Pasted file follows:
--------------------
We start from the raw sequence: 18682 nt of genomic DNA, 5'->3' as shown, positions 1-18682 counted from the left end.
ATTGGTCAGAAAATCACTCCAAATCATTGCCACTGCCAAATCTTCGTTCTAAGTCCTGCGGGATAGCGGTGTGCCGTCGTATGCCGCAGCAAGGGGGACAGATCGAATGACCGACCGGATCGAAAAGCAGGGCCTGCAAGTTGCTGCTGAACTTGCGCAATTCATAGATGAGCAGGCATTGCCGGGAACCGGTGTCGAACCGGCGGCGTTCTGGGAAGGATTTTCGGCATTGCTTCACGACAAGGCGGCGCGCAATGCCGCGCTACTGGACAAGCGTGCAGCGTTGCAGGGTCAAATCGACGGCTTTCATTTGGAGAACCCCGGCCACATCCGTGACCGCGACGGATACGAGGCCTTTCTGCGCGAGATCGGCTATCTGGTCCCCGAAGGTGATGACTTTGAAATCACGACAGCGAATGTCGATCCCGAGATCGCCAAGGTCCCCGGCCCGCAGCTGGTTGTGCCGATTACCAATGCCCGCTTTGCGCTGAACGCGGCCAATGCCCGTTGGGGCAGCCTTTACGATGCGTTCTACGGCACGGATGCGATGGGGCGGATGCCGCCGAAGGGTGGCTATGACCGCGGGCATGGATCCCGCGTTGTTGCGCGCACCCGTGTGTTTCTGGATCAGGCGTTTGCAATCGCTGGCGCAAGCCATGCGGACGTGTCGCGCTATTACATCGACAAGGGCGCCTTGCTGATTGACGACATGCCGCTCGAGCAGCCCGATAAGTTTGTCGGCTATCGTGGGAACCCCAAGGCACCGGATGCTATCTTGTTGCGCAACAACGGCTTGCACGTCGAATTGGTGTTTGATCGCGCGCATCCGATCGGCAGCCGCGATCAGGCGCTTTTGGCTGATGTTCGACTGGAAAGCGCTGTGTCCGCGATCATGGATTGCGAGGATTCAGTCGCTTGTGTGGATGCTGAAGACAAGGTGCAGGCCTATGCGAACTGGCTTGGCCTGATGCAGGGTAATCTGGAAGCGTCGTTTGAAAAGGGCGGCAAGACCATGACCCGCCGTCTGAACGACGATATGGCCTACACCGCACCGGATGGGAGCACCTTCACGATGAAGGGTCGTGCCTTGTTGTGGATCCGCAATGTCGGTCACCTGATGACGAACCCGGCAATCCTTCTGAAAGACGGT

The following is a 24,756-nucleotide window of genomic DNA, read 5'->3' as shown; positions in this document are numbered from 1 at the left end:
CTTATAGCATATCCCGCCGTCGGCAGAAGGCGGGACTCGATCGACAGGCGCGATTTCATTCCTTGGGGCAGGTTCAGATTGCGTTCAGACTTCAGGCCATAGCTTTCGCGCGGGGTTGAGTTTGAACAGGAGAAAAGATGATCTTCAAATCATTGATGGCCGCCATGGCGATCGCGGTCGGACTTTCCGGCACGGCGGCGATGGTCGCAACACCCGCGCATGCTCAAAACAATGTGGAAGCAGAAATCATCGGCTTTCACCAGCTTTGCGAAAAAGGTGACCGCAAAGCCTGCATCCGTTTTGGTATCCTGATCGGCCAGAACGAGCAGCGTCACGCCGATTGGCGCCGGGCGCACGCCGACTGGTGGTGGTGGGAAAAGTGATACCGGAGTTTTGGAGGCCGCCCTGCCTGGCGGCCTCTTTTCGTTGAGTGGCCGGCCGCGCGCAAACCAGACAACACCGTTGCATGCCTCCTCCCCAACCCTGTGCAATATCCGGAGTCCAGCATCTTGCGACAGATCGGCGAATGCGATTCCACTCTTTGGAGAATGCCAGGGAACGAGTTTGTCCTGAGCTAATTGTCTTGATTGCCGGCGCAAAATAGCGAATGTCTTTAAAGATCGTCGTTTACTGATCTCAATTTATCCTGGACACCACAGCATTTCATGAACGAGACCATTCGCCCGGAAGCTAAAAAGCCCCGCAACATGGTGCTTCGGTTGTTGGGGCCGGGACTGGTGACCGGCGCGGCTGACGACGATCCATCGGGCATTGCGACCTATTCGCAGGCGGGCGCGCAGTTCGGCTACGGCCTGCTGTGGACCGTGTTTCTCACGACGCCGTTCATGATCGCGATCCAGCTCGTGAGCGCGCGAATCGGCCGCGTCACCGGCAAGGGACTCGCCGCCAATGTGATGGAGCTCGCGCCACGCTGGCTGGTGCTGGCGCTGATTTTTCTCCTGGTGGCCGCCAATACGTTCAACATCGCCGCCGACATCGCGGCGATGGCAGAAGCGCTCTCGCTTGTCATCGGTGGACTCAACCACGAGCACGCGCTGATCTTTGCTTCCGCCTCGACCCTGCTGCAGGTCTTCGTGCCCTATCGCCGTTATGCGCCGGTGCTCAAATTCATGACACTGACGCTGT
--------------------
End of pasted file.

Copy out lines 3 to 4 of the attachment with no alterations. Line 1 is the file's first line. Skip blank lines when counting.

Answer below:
The following is a 24,756-nucleotide window of genomic DNA, read 5'->3' as shown; positions in this document are numbered from 1 at the left end:
CTTATAGCATATCCCGCCGTCGGCAGAAGGCGGGACTCGATCGACAGGCGCGATTTCATTCCTTGGGGCAGGTTCAGATTGCGTTCAGACTTCAGGCCATAGCTTTCGCGCGGGGTTGAGTTTGAACAGGAGAAAAGATGATCTTCAAATCATTGATGGCCGCCATGGCGATCGCGGTCGGACTTTCCGGCACGGCGGCGATGGTCGCAACACCCGCGCATGCTCAAAACAATGTGGAAGCAGAAATCATCGGCTTTCACCAGCTTTGCGAAAAAGGTGACCGCAAAGCCTGCATCCGTTTTGGTATCCTGATCGGCCAGAACGAGCAGCGTCACGCCGATTGGCGCCGGGCGCACGCCGACTGGTGGTGGTGGGAAAAGTGATACCGGAGTTTTGGAGGCCGCCCTGCCTGGCGGCCTCTTTTCGTTGAGTGGCCGGCCGCGCGCAAACCAGACAACACCGTTGCATGCCTCCTCCCCAACCCTGTGCAATATCCGGAGTCCAGCATCTTGCGACAGATCGGCGAATGCGATTCCACTCTTTGGAGAATGCCAGGGAACGAGTTTGTCCTGAGCTAATTGTCTTGATTGCCGGCGCAAAATAGCGAATGTCTTTAAAGATCGTCGTTTACTGATCTCAATTTATCCTGGACACCACAGCATTTCATGAACGAGACCATTCGCCCGGAAGCTAAAAAGCCCCGCAACATGGTGCTTCGGTTGTTGGGGCCGGGACTGGTGACCGGCGCGGCTGACGACGATCCATCGGGCATTGCGACCTATTCGCAGGCGGGCGCGCAGTTCGGCTACGGCCTGCTGTGGACCGTGTTTCTCACGACGCCGTTCATGATCGCGATCCAGCTCGTGAGCGCGCGAATCGGCCGCGTCACCGGCAAGGGACTCGCCGCCAATGTGATGGAGCTCGCGCCACGCTGGCTGGTGCTGGCGCTGATTTTTCTCCTGGTGGCCGCCAATACGTTCAACATCGCCGCCGACATCGCGGCGATGGCAGAAGCGCTCTCGCTTGTCATCGGTGGACTCAACCACGAGCACGCGCTGATCTTTGCTTCCGCCTCGACCCTGCTGCAGGTCTTCGTGCCCTATCGCCGTTATGCGCCGGTGCTCAAATTCATGACACTGACGCTGT